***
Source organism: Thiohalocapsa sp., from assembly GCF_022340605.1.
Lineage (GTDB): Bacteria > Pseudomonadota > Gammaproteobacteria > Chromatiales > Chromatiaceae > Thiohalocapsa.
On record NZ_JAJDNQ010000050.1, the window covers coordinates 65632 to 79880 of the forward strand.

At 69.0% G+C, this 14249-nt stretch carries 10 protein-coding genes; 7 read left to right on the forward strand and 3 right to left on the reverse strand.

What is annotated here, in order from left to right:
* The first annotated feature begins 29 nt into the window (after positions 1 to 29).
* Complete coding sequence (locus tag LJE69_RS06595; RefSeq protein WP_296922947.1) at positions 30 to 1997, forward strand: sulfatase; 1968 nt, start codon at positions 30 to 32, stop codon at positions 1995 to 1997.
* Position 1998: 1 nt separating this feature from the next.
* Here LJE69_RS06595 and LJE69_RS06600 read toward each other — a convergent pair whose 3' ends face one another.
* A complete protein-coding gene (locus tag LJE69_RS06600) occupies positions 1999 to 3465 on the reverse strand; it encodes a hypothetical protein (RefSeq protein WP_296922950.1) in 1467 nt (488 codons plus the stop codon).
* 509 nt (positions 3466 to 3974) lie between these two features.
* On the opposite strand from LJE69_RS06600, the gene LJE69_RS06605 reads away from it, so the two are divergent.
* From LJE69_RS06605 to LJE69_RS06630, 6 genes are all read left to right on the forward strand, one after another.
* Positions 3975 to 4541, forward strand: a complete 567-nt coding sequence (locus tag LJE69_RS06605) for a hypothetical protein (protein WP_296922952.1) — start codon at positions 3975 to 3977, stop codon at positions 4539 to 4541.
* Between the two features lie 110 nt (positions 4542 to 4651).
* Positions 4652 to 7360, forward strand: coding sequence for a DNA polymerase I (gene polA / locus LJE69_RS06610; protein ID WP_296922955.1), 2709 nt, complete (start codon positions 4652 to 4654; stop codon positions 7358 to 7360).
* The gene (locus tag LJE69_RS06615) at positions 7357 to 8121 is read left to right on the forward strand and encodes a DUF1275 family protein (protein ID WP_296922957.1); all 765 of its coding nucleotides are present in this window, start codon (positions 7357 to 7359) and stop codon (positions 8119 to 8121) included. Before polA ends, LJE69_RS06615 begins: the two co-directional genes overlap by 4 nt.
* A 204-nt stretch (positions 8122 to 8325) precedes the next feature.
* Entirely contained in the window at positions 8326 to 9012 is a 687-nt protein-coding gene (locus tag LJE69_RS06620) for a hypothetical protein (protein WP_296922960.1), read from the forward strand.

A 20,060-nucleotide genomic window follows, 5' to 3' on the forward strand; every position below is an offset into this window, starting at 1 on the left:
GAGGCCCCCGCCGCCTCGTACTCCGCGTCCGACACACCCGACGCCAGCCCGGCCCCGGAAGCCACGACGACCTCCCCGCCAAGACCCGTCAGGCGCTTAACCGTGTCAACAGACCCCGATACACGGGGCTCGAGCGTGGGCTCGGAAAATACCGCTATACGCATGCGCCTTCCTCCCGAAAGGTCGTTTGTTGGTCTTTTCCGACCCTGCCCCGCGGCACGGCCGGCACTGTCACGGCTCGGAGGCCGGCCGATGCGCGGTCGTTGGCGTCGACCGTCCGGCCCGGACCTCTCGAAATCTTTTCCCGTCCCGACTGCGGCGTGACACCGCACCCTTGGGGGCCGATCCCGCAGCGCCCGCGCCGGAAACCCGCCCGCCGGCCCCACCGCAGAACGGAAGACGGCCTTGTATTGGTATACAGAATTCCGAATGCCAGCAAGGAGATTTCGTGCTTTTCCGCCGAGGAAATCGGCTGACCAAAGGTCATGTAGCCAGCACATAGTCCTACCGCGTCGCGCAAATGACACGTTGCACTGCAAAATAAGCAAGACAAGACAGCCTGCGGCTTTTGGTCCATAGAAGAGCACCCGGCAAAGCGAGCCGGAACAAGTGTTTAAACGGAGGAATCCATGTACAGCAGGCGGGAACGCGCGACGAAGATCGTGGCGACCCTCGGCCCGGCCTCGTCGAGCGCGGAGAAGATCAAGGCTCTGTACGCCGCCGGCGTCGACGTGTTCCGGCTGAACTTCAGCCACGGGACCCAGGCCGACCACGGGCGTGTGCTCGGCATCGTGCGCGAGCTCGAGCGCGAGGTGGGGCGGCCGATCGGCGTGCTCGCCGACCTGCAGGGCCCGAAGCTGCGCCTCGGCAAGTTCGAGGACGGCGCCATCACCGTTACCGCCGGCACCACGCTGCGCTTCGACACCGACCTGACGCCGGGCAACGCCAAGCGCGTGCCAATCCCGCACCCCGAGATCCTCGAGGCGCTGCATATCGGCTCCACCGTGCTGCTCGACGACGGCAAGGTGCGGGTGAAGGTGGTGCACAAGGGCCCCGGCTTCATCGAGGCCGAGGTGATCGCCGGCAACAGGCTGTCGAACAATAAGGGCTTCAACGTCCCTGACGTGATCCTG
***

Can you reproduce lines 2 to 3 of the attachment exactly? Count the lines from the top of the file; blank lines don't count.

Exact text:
Lineage (GTDB): Bacteria > Pseudomonadota > Gammaproteobacteria > Chromatiales > Chromatiaceae > Thiohalocapsa.
On record NZ_JAJDNQ010000050.1, the window covers coordinates 65632 to 79880 of the forward strand.